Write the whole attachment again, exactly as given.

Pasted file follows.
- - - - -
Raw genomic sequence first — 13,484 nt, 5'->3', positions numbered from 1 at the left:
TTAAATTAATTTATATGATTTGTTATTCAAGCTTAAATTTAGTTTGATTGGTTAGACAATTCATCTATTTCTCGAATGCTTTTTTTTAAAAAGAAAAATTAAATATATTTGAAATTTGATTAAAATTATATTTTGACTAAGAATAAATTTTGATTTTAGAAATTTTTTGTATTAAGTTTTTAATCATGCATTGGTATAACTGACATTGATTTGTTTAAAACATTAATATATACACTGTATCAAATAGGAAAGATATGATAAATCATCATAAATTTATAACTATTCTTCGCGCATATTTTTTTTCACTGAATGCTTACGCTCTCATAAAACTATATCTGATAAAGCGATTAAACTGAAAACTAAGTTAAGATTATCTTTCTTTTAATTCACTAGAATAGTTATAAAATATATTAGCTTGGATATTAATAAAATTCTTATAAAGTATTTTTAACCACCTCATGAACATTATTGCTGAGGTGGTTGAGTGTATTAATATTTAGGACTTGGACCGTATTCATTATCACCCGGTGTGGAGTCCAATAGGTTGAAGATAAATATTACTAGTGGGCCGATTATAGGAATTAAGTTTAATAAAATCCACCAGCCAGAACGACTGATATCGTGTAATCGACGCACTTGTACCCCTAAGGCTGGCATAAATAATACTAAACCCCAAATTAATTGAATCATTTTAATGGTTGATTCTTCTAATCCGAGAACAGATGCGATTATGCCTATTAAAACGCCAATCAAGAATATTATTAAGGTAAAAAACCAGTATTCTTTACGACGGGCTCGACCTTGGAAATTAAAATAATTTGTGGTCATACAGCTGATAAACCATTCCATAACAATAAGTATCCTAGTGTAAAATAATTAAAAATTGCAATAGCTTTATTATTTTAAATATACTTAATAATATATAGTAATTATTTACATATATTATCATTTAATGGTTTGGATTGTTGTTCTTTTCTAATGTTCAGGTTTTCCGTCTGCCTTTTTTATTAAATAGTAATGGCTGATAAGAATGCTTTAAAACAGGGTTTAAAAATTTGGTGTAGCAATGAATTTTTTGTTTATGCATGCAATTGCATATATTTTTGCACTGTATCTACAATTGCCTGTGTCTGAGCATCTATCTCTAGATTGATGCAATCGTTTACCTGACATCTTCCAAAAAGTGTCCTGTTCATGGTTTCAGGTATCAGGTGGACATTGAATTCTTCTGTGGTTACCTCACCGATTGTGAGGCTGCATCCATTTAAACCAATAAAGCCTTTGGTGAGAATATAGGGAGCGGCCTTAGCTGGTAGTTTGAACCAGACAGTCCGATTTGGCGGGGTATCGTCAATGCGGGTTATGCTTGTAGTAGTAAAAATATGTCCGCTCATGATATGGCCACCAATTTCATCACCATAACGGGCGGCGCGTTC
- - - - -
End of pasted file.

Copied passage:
Raw genomic sequence first — 13,484 nt, 5'->3', positions numbered from 1 at the left:
TTAAATTAATTTATATGATTTGTTATTCAAGCTTAAATTTAGTTTGATTGGTTAGACAATTCATCTATTTCTCGAATGCTTTTTTTTAAAAAGAAAAATTAAATATATTTGAAATTTGATTAAAATTATATTTTGACTAAGAATAAATTTTGATTTTAGAAATTTTTTGTATTAAGTTTTTAATCATGCATTGGTATAACTGACATTGATTTGTTTAAAACATTAATATATACACTGTATCAAATAGGAAAGATATGATAAATCATCATAAATTTATAACTATTCTTCGCGCATATTTTTTTTCACTGAATGCTTACGCTCTCATAAAACTATATCTGATAAAGCGATTAAACTGAAAACTAAGTTAAGATTATCTTTCTTTTAATTCACTAGAATAGTTATAAAATATATTAGCTTGGATATTAATAAAATTCTTATAAAGTATTTTTAACCACCTCATGAACATTATTGCTGAGGTGGTTGAGTGTATTAATATTTAGGACTTGGACCGTATTCATTATCACCCGGTGTGGAGTCCAATAGGTTGAAGATAAATATTACTAGTGGGCCGATTATAGGAATTAAGTTTAATAAAATCCACCAGCCAGAACGACTGATATCGTGTAATCGACGCACTTGTACCCCTAAGGCTGGCATAAATAATACTAAACCCCAAATTAATTGAATCATTTTAATGGTTGATTCTTCTAATCCGAGAACAGATGCGATTATGCCTATTAAAACGCCAATCAAGAATATTATTAAGGTAAAAAACCAGTATTCTTTACGACGGGCTCGACCTTGGAAATTAAAATAATTTGTGGTCATACAGCTGATAAACCATTCCATAACAATAAGTATCCTAGTGTAAAATAATTAAAAATTGCAATAGCTTTATTATTTTAAATATACTTAATAATATATAGTAATTATTTACATATATTATCATTTAATGGTTTGGATTGTTGTTCTTTTCTAATGTTCAGGTTTTCCGTCTGCCTTTTTTATTAAATAGTAATGGCTGATAAGAATGCTTTAAAACAGGGTTTAAAAATTTGGTGTAGCAATGAATTTTTTGTTTATGCATGCAATTGCATATATTTTTGCACTGTATCTACAATTGCCTGTGTCTGAGCATCTATCTCTAGATTGATGCAATCGTTTACCTGACATCTTCCAAAAAGTGTCCTGTTCATGGTTTCAGGTATCAGGTGGACATTGAATTCTTCTGTGGTTACCTCACCGATTGTGAGGCTGCATCCATTTAAACCAATAAAGCCTTTGGTGAGAATATAGGGAGCGGCCTTAGCTGGTAGTTTGAACCAGACAGTCCGATTTGGCGGGGTATCGTCAATGCGGGTTATGCTTGTAGTAGTAAAAATATGTCCGCTCATGATATGGCCACCAATTTCATCACCATAACGGGCGGCGCGTTC